Article by Lucia Love in New York // Thursday, Jan. 28, 2016.
Creation of one’s own utopian vision is a distinctly noble endeavor fraught with complications of circumstance, such as having to share the world with pessimistic bores. The evolution of social contracts which allow civilization to grow in density and moral complication maintain a dialectical relationship to spectral histories of imagined paradise in all of its idealized simplicity. Gossamer worlds which collect high notes of pleasure, equality, timelessness, bounty, and innocence are given heed in the realm of art. Canvases become pathways to Arcadia or to a Messianic Age detailed through centuries of domination and conquest, as obscured footpaths between the battlefields. These windows serve to remind us that no matter how much concrete we have poured around ourselves, it is still possible to envision its surfaces reclaimed by verdant playgrounds for nymphs and satyrs.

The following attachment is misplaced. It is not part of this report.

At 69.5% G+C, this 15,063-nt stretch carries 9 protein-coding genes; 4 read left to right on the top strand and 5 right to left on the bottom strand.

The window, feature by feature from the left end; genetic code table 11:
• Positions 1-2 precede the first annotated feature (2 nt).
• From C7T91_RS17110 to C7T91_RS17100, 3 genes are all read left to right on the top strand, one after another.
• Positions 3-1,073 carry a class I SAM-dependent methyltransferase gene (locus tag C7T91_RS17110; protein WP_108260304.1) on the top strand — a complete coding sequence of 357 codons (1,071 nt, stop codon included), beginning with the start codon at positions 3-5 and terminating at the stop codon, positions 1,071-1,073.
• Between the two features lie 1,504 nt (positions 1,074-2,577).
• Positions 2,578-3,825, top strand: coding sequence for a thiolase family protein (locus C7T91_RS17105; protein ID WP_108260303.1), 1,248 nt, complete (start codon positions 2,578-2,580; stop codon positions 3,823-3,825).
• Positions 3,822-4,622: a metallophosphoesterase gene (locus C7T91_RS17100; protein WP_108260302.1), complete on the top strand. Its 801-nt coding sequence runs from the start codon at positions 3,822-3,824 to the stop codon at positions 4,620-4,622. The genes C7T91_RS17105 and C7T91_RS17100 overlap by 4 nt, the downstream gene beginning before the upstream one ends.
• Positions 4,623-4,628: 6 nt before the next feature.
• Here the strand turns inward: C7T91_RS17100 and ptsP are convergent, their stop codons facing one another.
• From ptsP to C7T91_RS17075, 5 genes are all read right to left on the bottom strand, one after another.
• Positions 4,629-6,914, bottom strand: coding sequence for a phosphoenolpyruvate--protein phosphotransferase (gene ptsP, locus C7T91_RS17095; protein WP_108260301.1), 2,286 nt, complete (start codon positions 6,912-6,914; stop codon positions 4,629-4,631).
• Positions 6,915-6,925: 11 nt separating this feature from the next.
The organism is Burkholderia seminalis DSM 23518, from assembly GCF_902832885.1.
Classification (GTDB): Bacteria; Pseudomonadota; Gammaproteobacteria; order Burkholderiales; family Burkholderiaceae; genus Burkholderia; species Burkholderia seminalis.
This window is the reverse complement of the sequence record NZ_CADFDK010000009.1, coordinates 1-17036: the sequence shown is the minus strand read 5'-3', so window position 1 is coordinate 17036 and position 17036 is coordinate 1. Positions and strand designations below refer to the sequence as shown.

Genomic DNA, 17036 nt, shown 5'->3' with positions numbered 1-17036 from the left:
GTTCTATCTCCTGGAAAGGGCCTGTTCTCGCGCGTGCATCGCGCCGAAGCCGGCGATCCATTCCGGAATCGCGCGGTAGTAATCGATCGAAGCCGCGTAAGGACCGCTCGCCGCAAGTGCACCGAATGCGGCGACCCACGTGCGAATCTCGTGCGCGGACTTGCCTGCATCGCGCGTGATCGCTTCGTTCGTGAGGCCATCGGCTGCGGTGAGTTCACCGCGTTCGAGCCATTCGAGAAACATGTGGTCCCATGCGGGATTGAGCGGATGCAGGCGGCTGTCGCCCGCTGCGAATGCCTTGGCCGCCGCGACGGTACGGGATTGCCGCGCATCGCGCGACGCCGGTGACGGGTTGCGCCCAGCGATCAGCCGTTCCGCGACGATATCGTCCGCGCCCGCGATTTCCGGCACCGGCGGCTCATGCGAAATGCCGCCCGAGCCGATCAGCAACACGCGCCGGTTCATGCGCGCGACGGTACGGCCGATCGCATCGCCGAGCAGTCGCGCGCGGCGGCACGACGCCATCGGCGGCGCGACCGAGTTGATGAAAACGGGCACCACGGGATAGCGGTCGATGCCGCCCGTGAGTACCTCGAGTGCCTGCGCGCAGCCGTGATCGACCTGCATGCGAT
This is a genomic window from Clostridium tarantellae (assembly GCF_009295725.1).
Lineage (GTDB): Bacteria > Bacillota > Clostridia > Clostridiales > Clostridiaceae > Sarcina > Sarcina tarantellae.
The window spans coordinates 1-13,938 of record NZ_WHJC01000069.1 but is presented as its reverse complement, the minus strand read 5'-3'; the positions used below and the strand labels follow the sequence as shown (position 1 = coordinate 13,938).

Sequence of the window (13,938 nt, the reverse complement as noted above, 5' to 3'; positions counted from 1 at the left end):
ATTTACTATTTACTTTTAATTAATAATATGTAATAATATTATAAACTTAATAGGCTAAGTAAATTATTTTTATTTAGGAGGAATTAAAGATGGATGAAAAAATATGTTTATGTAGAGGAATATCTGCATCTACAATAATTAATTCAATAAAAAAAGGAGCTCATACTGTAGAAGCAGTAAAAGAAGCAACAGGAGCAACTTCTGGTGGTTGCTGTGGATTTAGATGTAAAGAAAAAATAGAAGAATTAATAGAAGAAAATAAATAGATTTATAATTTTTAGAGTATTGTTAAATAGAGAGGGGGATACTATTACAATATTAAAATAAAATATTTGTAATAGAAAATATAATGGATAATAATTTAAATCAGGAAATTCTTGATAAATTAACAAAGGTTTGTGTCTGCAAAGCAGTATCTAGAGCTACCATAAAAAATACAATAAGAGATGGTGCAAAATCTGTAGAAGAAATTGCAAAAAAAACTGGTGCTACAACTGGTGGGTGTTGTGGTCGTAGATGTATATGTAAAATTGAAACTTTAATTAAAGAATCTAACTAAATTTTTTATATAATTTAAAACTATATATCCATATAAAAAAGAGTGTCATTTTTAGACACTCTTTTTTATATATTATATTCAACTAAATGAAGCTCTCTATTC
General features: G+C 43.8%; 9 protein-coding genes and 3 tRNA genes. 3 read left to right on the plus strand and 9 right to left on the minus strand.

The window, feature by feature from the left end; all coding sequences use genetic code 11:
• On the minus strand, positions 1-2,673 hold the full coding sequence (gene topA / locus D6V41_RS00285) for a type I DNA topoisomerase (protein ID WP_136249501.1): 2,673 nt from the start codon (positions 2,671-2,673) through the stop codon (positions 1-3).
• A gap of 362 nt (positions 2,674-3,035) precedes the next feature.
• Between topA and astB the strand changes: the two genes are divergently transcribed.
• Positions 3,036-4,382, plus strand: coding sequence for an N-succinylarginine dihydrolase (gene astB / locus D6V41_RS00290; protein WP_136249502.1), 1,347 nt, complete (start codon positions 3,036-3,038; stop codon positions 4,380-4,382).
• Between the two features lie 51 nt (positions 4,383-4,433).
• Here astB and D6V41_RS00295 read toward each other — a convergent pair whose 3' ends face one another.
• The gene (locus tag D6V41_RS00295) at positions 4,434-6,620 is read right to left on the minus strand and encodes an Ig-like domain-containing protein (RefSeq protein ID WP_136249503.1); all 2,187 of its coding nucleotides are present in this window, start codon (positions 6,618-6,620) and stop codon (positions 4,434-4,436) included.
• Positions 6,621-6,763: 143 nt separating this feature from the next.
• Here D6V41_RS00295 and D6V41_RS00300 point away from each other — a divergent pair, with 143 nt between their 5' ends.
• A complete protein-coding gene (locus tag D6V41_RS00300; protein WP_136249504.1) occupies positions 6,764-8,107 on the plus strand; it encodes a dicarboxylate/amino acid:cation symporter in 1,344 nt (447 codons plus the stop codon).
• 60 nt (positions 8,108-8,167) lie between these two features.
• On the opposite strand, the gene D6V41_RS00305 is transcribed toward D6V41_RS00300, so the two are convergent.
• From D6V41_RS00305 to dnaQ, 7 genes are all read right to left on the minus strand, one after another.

Juwelia’s works, currently showing at Jack Hanley Gallery, detail a paradise populated with a mixture of these fantastical elements. Spaniels favored by King Charles and immortalized in Staffordshire, share the same garden as chilled bottles of Moet favored by Biggie, alongside lounging and frolicking nudes who occasionally forgo their flowered modesty. The only food needed here is towering cake, and the only notes of violence are the occasional knife to a pig. Male and female figures are seen in harmony lounging amongst vegetation and the occasional yin-yang poodle pairing.
In conjunction with these gestural pastel visions is a book of reproductions printed by Peradam with essays by Elizabeth Jaeger and Juwelia, detailing a permeable boundary between imagination, possibility, and environment. Photos of the artist as performer give evidence to a life led by example, where fishnets and champagne flutes are mirrored in physical and mental planes. Such work becomes a testament to our ability to construct a life of romance when conscious of the freedom our dreams provide. And when they are shared, they become reality.
JACK HANLEY GALLERY
Exhibition: Jan. 8 – Feb. 7, 2016
327 Broome Street, New York, NY 10002, click here for map